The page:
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The Great Inland Way: Sydney to Cooktown

The Great Inland Way: Sydney to Cooktown

From the central west’s bustling regional hubs, all the way to the humid tropics of the far north, the Great Inland Way is an almost 3000-kilometre road trip of epic proportions. Tackle New South Wales’s rolling pastures and iconic locations, and pass over the border and through to the dusty Queensland outback. Follow the offbeat track into dense rainforest territory, and then bid goodbye to the towering ferns as you start to smell the salty ocean in the distance. Whether you choose to explore a single section or embrace the entire journey, the Great Inland Way highlights some of the quintessential country towns that make up the very best of the rival states. Here, the Maroons and the Blues don’t go head-to-head; instead, they join forces for one incredible celebration in the form of breathtaking national parks, rural plains and twinkling outback skies.

Sydney to Dubbo

390 kilometres

Three hours west of Sydney, our first stop on the way to Dubbo is Bathurst. While famed for hosting the Bathurst 1000 supercar race at Mount Panorama each year, Bathurst’s beauty extends beyond its motor obsession. Here, you’ll find a regional hub teeming with culture and community. Art admirers can head to the Bathurst Regional Art Gallery, and history buffs can get their fix at the Australian Fossil and Mineral Museum.

Dubbo to Lightning Ridge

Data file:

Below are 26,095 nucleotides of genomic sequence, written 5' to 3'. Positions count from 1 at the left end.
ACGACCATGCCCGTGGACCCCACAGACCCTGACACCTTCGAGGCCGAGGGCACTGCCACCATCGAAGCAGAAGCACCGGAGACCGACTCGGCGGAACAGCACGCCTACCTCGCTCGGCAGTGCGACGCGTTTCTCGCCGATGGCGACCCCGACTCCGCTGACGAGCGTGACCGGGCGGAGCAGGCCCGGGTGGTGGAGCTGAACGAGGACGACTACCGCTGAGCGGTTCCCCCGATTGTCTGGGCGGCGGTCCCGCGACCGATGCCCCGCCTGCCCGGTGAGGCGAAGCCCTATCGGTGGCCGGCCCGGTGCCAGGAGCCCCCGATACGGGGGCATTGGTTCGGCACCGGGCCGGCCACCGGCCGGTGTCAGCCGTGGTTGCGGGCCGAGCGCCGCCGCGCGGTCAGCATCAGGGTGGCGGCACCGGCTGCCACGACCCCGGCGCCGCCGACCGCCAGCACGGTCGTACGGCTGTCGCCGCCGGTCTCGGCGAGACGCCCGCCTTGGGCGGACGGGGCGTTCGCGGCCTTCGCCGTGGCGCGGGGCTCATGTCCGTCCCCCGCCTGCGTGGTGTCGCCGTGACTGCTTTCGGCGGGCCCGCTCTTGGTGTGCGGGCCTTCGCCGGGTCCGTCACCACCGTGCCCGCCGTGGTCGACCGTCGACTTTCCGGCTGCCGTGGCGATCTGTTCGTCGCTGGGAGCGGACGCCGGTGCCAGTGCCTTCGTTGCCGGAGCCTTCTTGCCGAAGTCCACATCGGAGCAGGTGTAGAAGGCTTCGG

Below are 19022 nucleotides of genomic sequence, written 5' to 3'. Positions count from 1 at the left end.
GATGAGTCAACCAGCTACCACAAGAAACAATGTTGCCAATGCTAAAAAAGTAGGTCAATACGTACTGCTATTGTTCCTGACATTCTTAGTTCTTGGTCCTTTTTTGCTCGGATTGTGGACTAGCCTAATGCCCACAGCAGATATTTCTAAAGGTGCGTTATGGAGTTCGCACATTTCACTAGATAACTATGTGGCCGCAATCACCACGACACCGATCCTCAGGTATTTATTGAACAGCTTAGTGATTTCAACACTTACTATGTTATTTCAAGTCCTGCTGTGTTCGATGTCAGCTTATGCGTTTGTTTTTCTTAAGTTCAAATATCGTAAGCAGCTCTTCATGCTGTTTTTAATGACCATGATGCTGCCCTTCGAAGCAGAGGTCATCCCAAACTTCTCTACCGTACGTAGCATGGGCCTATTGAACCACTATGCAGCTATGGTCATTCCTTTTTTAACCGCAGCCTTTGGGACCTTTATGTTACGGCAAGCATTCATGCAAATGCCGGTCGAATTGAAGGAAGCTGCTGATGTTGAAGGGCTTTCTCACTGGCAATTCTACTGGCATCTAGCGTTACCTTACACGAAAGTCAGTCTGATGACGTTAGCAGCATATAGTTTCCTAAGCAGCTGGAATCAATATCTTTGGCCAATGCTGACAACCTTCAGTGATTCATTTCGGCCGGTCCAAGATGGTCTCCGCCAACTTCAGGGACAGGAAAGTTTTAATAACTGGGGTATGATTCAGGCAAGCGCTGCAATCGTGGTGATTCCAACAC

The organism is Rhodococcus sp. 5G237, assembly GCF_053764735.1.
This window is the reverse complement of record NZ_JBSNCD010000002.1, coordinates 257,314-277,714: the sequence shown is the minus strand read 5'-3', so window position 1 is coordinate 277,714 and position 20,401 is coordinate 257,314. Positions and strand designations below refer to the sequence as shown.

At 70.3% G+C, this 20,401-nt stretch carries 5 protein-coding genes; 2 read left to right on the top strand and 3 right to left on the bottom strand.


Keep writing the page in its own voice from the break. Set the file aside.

348 kilometres

After an easy 45-minute drive, you’ll find the southern gateway to the incredible Warrumbungles mountain range. Whether you choose to hike the summit along The Breadknife and Grand High Tops walk, or simply repeat your Dubbo stargazing with clear, dazzling night skies at Australia’s first dark sky park, the Warrumbungles are an explorer’s dream; jagged formations explode out of the earth and shrubbery greens up the granite.

Lightning Ridge to Surat

335 kilometres

Over the border, a stop at Hebel’s monumental hotel is a must; pint and parma aside, it’s an old-school shack-like dwelling perfectly poised on the apricot-coloured earth. The building might be old and quirky, but the friendly locals and simple pub food is worth halting the car and camper for. If you want to head out bush while in Hebel, head west to Culgoa Floodplain National Park for a rare quiet, yet mighty, embrace of Queensland’s important wetlands.

To find out more about the rest of the journey, read the Winter 2022 edition of Caravanning Australia!

Image: Gulargambone (C) Destination NSW.

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